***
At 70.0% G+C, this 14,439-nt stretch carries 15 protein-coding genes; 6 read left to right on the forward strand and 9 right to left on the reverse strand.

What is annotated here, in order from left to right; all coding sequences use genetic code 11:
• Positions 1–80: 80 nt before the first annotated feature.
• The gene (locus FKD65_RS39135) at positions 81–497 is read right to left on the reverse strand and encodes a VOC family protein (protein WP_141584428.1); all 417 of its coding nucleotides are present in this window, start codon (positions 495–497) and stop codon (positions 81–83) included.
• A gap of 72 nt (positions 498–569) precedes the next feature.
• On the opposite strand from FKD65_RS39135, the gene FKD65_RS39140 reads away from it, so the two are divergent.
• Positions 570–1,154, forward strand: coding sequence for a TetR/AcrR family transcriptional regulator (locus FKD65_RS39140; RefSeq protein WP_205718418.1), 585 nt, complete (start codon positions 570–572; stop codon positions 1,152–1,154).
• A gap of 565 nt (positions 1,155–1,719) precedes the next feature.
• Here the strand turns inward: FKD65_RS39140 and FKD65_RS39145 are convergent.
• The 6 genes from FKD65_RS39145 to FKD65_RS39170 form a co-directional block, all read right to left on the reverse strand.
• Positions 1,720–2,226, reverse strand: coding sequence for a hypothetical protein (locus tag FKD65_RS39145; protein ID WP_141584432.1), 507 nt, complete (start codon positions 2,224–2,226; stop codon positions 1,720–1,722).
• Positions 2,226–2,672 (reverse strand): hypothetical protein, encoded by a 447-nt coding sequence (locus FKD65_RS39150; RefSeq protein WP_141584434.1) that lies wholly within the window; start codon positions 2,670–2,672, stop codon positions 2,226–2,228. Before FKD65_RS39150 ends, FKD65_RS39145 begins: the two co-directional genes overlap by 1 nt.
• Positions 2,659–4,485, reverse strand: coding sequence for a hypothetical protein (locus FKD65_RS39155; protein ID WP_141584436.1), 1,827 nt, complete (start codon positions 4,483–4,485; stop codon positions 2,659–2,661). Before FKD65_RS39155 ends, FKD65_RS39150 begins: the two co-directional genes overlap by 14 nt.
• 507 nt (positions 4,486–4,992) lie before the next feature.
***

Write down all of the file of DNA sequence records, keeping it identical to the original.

At 70.0% G+C, this 14,439-nt stretch carries 15 protein-coding genes; 6 read left to right on the forward strand and 9 right to left on the reverse strand.

What is annotated here, in order from left to right; all coding sequences use genetic code 11:
• Positions 1–80: 80 nt before the first annotated feature.
• The gene (locus FKD65_RS39135) at positions 81–497 is read right to left on the reverse strand and encodes a VOC family protein (protein WP_141584428.1); all 417 of its coding nucleotides are present in this window, start codon (positions 495–497) and stop codon (positions 81–83) included.
• A gap of 72 nt (positions 498–569) precedes the next feature.
• On the opposite strand from FKD65_RS39135, the gene FKD65_RS39140 reads away from it, so the two are divergent.
• Positions 570–1,154, forward strand: coding sequence for a TetR/AcrR family transcriptional regulator (locus FKD65_RS39140; RefSeq protein WP_205718418.1), 585 nt, complete (start codon positions 570–572; stop codon positions 1,152–1,154).
• A gap of 565 nt (positions 1,155–1,719) precedes the next feature.
• Here the strand turns inward: FKD65_RS39140 and FKD65_RS39145 are convergent.
• The 6 genes from FKD65_RS39145 to FKD65_RS39170 form a co-directional block, all read right to left on the reverse strand.
• Positions 1,720–2,226, reverse strand: coding sequence for a hypothetical protein (locus tag FKD65_RS39145; protein ID WP_141584432.1), 507 nt, complete (start codon positions 2,224–2,226; stop codon positions 1,720–1,722).
• Positions 2,226–2,672 (reverse strand): hypothetical protein, encoded by a 447-nt coding sequence (locus FKD65_RS39150; RefSeq protein WP_141584434.1) that lies wholly within the window; start codon positions 2,670–2,672, stop codon positions 2,226–2,228. Before FKD65_RS39150 ends, FKD65_RS39145 begins: the two co-directional genes overlap by 1 nt.
• Positions 2,659–4,485, reverse strand: coding sequence for a hypothetical protein (locus FKD65_RS39155; protein ID WP_141584436.1), 1,827 nt, complete (start codon positions 4,483–4,485; stop codon positions 2,659–2,661). Before FKD65_RS39155 ends, FKD65_RS39150 begins: the two co-directional genes overlap by 14 nt.
• 507 nt (positions 4,486–4,992) lie before the next feature.